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 Sidney Lovell

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Sidney Lovell

Birth
Racine, Racine County, Wisconsin, USA
Death 6 Aug 1938 (aged 71)
Cook County, Illinois, USA
Burial Chicago, Cook County, Illinois, USA
Plot Rosehill Mausoleum
Memorial ID 31627026 View Source
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`Architect. Lovell apprenticed his trade starting in 1882 with Colonel James Wood a recognized Chicago architect who specialized in the designing of theaters. During 1885 to 1888, Wood and Lovell traveled from Michigan to California, designing and remodeling opera houses. Upon the completion of the remodeling of the Grand Opera House in California, He was taken in as a partner, and the architectural firm of Wood and Lovell was established, with an office in San Francisco. This partnership produced between 1888 and 1893 many fine examples of theaters in the East Indian style of architecture. In 1893, the firm of Wood and Lovell relocated their offices to Chicago, Illinois. Their interest in theater design continued with great success and many fine examples were produced. With the passing of Colonel Wood in 1903, he continued the work of designing theaters and single-family homes in the community of Beverly Hills in Chicago and outlying areas. In 1912, Mr. Lovell was approached to design a mausoleum for Rosehill Cemetery at 5800 N. Ravenswood in Chicago. He was asked to design a building that would show security and permanency for the entombed 'loved ones.' A few of the Chicago businessmen that purchased crypt space in the newly built mausoleum were: John G. Shedd, president of Marshall Field & Co., A. Montgomery Ward of Montgomery Ward & Co., and many other Chicago area businessmen. With the success of the Rosehill Mausoleum, he stopped designing theaters and started exclusively designing mausoleums. A trade magazine, The American Cemetery, March 1931, featured an article titled, "The Work of Lovell and Lovell Architects." The article stated that Lovell & Lovell was in a class of architecture that has provided services to fifteen states in the Union, with the result being that they have designed forty-three of the finest, largest and most successful mausoleums to be found anywhere. At his passing, he had spent his time designing theaters, homes, and mausoleums. He was laid to rest in the Rosehill Mausoleum in Chicago, the first mausoleum that he had designed in 1912.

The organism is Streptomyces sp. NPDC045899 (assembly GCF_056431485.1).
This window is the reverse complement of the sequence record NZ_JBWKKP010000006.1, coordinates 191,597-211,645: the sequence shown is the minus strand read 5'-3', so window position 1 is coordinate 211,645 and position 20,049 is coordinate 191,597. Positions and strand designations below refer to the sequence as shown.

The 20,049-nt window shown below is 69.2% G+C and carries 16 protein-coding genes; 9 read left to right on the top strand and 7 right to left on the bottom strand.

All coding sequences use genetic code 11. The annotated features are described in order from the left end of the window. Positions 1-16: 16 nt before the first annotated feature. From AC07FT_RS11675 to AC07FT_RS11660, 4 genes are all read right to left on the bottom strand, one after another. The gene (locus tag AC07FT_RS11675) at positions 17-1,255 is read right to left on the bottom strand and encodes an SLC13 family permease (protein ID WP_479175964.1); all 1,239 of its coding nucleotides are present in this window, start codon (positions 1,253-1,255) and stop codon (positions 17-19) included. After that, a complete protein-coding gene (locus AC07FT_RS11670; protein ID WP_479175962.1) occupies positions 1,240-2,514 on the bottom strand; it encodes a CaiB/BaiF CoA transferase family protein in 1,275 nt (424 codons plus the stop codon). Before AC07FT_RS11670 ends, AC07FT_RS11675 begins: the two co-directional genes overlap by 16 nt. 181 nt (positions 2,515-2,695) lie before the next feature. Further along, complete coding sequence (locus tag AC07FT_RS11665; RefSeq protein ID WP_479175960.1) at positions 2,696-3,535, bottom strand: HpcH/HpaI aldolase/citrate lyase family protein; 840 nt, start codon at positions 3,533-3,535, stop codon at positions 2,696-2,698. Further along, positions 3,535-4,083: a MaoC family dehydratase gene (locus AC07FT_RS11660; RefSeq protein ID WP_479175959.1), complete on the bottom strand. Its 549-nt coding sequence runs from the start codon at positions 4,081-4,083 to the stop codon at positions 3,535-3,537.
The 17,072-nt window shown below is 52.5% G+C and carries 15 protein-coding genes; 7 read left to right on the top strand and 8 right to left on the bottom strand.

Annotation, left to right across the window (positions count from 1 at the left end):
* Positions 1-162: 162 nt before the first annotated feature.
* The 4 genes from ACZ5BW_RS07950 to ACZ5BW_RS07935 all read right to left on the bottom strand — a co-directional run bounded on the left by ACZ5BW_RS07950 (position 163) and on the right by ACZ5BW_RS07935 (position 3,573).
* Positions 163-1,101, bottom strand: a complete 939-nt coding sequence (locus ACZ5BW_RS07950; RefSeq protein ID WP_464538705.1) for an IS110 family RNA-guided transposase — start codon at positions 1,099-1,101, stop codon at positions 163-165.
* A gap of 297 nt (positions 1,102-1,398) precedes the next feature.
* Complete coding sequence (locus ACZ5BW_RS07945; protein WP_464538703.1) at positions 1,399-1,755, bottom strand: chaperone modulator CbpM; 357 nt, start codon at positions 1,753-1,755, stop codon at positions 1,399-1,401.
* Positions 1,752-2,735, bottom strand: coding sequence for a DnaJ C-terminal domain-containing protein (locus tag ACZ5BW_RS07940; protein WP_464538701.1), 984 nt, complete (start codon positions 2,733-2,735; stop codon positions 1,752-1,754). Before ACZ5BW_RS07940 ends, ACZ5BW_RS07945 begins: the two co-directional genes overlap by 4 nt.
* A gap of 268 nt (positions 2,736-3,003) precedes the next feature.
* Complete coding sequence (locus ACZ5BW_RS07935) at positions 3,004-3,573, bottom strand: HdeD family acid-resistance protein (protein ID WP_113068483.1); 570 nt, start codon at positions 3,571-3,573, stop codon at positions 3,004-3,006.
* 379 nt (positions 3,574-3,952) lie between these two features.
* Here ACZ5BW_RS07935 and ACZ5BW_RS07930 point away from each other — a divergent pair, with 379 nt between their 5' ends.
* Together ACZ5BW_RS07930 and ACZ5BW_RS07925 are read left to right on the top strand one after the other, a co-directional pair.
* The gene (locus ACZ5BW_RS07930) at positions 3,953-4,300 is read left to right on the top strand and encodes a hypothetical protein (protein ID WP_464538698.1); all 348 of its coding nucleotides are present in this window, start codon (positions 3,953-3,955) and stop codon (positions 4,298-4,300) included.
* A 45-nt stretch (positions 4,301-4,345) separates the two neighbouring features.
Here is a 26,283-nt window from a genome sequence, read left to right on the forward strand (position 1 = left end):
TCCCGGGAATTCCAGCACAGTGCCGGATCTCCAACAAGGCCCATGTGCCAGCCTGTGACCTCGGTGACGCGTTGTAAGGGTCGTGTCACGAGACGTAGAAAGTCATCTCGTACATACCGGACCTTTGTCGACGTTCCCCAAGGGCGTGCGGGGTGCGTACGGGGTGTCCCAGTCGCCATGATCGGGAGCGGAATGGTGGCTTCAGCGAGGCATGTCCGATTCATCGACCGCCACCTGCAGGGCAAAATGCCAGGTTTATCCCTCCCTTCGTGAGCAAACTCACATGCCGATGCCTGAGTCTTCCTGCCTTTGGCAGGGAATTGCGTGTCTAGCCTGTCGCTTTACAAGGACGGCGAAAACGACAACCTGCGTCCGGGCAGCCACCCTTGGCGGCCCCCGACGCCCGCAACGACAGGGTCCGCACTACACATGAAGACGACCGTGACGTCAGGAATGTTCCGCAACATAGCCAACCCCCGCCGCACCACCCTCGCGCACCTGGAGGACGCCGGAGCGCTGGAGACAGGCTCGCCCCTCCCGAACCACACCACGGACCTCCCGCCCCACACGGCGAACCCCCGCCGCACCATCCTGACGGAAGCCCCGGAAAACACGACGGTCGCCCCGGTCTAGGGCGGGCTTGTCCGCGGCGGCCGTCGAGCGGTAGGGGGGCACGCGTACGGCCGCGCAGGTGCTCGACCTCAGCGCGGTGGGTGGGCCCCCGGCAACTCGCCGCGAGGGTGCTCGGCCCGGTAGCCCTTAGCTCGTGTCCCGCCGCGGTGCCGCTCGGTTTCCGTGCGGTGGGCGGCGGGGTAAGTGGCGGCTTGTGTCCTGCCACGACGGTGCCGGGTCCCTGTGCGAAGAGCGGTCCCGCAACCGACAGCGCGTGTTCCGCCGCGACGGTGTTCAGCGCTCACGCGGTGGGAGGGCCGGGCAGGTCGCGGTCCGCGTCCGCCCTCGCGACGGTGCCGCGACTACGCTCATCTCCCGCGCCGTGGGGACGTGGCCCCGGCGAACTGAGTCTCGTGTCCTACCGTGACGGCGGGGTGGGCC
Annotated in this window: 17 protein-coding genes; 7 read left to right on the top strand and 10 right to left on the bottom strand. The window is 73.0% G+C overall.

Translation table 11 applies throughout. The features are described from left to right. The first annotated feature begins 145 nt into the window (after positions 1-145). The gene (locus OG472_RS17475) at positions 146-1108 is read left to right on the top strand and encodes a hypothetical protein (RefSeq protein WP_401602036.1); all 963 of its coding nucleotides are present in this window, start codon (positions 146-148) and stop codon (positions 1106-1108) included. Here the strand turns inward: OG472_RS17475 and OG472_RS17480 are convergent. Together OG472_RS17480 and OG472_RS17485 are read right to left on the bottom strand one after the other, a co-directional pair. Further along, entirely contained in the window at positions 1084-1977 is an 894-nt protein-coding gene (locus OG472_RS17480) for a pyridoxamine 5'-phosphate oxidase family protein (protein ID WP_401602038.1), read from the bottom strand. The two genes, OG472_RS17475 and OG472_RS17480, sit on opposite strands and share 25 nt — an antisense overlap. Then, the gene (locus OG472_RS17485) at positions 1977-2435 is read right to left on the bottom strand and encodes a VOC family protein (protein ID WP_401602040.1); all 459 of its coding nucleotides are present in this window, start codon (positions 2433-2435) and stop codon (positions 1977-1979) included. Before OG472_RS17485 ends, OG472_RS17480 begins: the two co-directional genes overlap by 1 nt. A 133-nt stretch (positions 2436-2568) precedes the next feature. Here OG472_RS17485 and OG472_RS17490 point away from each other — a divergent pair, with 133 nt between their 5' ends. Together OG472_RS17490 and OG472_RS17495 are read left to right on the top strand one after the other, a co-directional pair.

Bio by: David G. Stuart


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